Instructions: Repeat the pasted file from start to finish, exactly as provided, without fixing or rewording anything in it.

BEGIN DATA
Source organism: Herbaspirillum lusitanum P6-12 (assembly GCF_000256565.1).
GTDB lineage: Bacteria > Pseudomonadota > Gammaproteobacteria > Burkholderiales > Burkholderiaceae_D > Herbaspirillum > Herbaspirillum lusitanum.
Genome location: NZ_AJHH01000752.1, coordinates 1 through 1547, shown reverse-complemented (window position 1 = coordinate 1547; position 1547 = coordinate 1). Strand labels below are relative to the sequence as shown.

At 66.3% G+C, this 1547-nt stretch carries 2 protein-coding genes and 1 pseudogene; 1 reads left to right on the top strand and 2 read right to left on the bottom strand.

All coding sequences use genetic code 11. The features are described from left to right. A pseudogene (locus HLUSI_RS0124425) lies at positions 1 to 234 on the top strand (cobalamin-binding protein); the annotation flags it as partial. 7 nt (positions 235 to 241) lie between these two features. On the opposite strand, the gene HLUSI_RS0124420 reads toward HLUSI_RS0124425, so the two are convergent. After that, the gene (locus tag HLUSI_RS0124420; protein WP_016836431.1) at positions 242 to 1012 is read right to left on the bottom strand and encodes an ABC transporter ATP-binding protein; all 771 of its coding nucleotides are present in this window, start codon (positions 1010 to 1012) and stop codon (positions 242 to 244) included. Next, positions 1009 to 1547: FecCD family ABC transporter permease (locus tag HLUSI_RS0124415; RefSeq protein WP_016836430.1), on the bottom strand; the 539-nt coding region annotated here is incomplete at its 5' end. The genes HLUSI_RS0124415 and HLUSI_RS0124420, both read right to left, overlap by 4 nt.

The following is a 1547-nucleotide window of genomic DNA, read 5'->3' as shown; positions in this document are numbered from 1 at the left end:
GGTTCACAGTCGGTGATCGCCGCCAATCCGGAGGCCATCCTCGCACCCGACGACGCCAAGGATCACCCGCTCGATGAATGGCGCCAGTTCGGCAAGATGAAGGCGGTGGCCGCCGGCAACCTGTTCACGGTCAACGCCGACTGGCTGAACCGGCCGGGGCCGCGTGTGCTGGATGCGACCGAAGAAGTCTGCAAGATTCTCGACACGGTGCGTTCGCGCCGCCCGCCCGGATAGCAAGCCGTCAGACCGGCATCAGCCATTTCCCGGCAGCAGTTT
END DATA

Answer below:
Source organism: Herbaspirillum lusitanum P6-12 (assembly GCF_000256565.1).
GTDB lineage: Bacteria > Pseudomonadota > Gammaproteobacteria > Burkholderiales > Burkholderiaceae_D > Herbaspirillum > Herbaspirillum lusitanum.
Genome location: NZ_AJHH01000752.1, coordinates 1 through 1547, shown reverse-complemented (window position 1 = coordinate 1547; position 1547 = coordinate 1). Strand labels below are relative to the sequence as shown.

At 66.3% G+C, this 1547-nt stretch carries 2 protein-coding genes and 1 pseudogene; 1 reads left to right on the top strand and 2 read right to left on the bottom strand.

All coding sequences use genetic code 11. The features are described from left to right. A pseudogene (locus HLUSI_RS0124425) lies at positions 1 to 234 on the top strand (cobalamin-binding protein); the annotation flags it as partial. 7 nt (positions 235 to 241) lie between these two features. On the opposite strand, the gene HLUSI_RS0124420 reads toward HLUSI_RS0124425, so the two are convergent. After that, the gene (locus tag HLUSI_RS0124420; protein WP_016836431.1) at positions 242 to 1012 is read right to left on the bottom strand and encodes an ABC transporter ATP-binding protein; all 771 of its coding nucleotides are present in this window, start codon (positions 1010 to 1012) and stop codon (positions 242 to 244) included. Next, positions 1009 to 1547: FecCD family ABC transporter permease (locus tag HLUSI_RS0124415; RefSeq protein WP_016836430.1), on the bottom strand; the 539-nt coding region annotated here is incomplete at its 5' end. The genes HLUSI_RS0124415 and HLUSI_RS0124420, both read right to left, overlap by 4 nt.

The following is a 1547-nucleotide window of genomic DNA, read 5'->3' as shown; positions in this document are numbered from 1 at the left end:
GGTTCACAGTCGGTGATCGCCGCCAATCCGGAGGCCATCCTCGCACCCGACGACGCCAAGGATCACCCGCTCGATGAATGGCGCCAGTTCGGCAAGATGAAGGCGGTGGCCGCCGGCAACCTGTTCACGGTCAACGCCGACTGGCTGAACCGGCCGGGGCCGCGTGTGCTGGATGCGACCGAAGAAGTCTGCAAGATTCTCGACACGGTGCGTTCGCGCCGCCCGCCCGGATAGCAAGCCGTCAGACCGGCATCAGCCATTTCCCGGCAGCAGTTT